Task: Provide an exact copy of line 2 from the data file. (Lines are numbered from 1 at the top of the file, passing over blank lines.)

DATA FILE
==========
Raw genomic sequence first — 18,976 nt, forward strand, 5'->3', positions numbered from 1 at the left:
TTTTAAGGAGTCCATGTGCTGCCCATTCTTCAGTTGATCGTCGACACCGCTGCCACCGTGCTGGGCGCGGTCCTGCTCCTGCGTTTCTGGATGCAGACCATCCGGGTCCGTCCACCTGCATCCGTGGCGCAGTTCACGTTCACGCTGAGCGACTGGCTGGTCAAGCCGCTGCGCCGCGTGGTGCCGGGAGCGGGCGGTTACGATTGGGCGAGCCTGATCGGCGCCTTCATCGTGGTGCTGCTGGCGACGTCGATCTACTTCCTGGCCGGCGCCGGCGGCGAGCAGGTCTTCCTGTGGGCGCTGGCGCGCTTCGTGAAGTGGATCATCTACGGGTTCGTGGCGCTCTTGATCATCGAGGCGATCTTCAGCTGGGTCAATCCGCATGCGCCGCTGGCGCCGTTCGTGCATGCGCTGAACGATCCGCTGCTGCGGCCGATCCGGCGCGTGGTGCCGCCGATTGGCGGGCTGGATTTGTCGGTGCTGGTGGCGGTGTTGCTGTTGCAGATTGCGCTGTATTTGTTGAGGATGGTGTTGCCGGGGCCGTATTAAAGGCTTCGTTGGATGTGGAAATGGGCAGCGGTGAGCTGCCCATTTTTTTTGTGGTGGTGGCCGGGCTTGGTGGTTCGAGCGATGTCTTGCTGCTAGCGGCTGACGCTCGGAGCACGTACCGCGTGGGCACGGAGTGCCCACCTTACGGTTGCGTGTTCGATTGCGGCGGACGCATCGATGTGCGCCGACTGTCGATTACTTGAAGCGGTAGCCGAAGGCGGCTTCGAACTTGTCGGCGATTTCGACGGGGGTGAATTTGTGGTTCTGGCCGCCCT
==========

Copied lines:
TTTTAAGGAGTCCATGTGCTGCCCATTCTTCAGTTGATCGTCGACACCGCTGCCACCGTGCTGGGCGCGGTCCTGCTCCTGCGTTTCTGGATGCAGACCATCCGGGTCCGTCCACCTGCATCCGTGGCGCAGTTCACGTTCACGCTGAGCGACTGGCTGGTCAAGCCGCTGCGCCGCGTGGTGCCGGGAGCGGGCGGTTACGATTGGGCGAGCCTGATCGGCGCCTTCATCGTGGTGCTGCTGGCGACGTCGATCTACTTCCTGGCCGGCGCCGGCGGCGAGCAGGTCTTCCTGTGGGCGCTGGCGCGCTTCGTGAAGTGGATCATCTACGGGTTCGTGGCGCTCTTGATCATCGAGGCGATCTTCAGCTGGGTCAATCCGCATGCGCCGCTGGCGCCGTTCGTGCATGCGCTGAACGATCCGCTGCTGCGGCCGATCCGGCGCGTGGTGCCGCCGATTGGCGGGCTGGATTTGTCGGTGCTGGTGGCGGTGTTGCTGTTGCAGATTGCGCTGTATTTGTTGAGGATGGTGTTGCCGGGGCCGTATTAAAGGCTTCGTTGGATGTGGAAATGGGCAGCGGTGAGCTGCCCATTTTTTTTGTGGTGGTGGCCGGGCTTGGTGGTTCGAGCGATGTCTTGCTGCTAGCGGCTGACGCTCGGAGCACGTACCGCGTGGGCACGGAGTGCCCACCTTACGGTTGCGTGTTCGATTGCGGCGGACGCATCGATGTGCGCCGACTGTCGATTACTTGAAGCGGTAGCCGAAGGCGGCTTCGAACTTGTCGGCGATTTCGACGGGGGTGAATTTGTGGTTCTGGCCGCCCT